Thursday, May 03, 2007

Reading to Your Children

Having volunteered with kidsREAD and spending most of my Saturday mornings reading to my class of 7 to 8 year-olds, I realise that reading to children allows us to understand more on our own child's learning styles.

Some children are visual learners. They absorb new words and sentences through looking at the words and figuring out how to read them and to make sense of them.

Others are aural (hearing) learners. They pick up words quickly based on how you pronounce them. Hence, it is important how we read and speak to children as they also pick up the correct and incorrect pronunication from their environment. I have children who cannot read sentences well due to their weak foundation in English but their ability to repeat accurately the word I just read to them was uncanny!

Some children learn by touch and their senses (kinesthetic) which makes them seem fidgety and not able to sit down quietly to read their stories.

All these types of learners can benefit from parents spending time to read to them. :-) Reading stories to children helps visual learners as they can also follow the words and illustrations or pictures in the storybook. Aural learners pick up new words and sounds that are fascinating to them and they relish repeating the choice words and phrases. Kinesthetic learners can interact with pop up books and role play some of the characters and animals in the book.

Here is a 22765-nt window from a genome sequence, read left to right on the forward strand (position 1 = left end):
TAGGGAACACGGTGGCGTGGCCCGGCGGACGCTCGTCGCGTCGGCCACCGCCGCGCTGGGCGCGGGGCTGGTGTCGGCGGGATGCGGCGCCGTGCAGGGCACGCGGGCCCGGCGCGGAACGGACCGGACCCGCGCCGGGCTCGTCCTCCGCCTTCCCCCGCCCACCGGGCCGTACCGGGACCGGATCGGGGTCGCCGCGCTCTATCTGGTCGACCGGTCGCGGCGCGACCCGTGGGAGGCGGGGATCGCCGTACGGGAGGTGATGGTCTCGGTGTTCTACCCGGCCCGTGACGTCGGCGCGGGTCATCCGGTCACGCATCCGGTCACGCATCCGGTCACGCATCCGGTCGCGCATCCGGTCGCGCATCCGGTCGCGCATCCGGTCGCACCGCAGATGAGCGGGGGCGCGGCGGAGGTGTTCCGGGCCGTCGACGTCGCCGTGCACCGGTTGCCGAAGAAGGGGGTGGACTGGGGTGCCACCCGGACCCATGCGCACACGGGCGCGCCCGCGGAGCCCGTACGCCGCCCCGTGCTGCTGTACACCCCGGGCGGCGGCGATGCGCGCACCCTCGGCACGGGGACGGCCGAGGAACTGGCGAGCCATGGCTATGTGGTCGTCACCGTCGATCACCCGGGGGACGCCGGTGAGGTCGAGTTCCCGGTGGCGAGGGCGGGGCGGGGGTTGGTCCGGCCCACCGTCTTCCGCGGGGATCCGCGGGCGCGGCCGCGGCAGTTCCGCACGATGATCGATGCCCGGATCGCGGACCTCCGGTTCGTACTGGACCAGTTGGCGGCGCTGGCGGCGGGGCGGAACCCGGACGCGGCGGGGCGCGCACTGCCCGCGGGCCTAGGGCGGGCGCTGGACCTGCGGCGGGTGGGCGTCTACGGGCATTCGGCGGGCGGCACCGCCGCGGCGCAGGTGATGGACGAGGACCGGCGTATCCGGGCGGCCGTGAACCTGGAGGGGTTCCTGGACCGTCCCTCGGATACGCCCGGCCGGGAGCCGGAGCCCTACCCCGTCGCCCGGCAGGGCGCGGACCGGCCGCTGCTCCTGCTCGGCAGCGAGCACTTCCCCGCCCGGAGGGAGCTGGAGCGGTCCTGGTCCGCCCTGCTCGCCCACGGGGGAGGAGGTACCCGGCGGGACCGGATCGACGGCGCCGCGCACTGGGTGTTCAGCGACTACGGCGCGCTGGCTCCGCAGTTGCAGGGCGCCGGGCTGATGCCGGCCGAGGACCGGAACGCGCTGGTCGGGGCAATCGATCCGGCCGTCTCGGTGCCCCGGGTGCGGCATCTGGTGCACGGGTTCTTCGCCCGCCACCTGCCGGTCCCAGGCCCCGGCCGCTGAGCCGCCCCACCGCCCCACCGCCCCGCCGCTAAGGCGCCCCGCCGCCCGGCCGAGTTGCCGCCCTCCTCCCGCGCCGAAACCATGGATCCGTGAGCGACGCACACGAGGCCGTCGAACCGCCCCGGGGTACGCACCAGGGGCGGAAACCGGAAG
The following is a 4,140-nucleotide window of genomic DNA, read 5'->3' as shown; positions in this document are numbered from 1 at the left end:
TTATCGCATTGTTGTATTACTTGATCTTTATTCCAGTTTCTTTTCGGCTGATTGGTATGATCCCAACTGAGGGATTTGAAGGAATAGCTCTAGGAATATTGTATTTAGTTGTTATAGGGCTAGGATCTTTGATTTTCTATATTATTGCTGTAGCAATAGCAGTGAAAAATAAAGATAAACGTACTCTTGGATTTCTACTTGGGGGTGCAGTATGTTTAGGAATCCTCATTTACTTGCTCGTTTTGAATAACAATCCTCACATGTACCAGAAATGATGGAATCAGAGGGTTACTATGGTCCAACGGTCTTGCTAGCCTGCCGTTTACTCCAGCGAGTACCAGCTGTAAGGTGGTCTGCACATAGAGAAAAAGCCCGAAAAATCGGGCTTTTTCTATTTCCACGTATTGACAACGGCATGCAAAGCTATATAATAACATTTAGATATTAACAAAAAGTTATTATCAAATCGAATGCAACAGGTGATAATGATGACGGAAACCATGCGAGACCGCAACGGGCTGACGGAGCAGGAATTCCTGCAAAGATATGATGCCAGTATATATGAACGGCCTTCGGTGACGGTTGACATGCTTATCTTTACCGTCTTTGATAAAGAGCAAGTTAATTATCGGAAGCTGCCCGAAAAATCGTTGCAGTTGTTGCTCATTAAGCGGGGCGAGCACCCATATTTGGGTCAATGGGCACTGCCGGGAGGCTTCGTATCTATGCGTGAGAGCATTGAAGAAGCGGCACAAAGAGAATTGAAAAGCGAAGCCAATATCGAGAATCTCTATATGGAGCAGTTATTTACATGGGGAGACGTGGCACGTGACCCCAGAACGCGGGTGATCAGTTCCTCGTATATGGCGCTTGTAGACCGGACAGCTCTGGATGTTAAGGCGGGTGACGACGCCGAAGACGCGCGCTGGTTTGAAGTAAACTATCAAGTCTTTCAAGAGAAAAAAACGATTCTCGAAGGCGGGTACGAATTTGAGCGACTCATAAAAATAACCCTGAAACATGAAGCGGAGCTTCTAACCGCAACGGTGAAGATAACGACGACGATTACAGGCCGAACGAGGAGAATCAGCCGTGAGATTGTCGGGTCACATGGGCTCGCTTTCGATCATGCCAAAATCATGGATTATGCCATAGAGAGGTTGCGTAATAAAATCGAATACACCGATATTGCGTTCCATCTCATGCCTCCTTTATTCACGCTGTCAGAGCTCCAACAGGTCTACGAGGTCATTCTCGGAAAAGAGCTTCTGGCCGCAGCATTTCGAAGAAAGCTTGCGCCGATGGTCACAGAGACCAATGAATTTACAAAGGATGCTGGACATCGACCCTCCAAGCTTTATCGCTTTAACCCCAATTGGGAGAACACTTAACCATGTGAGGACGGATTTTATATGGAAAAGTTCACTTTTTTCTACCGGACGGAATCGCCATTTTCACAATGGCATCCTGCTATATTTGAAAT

Reading stories to and with children also allow parents to bond with their children. I can still recall the stories that my father read to me while I was five or six years of age. The story was about a polar bear called Puck. Whilst the details of the book escape me, I can still remember my father's voice reading to me the story. It still warms my heart everytime I remember the time he spent reading to me. Your child may have similar memories when he grows up so invest in his memories now! ;-)

Children develop a life-long love for reading if it is seen as a fun family activity and not homework or a chore to be completed. We can engage our child's sense of fun and excitement about discovering new worlds and situations in stories that engage our intellect and emotions at the same time. We as adults soon re-discover the joy of reading and finding out with our child the excitement of finding out how the story develops.

So parents, go visit the nearest National Library branch and stock up on a lifetime of memories for your children!

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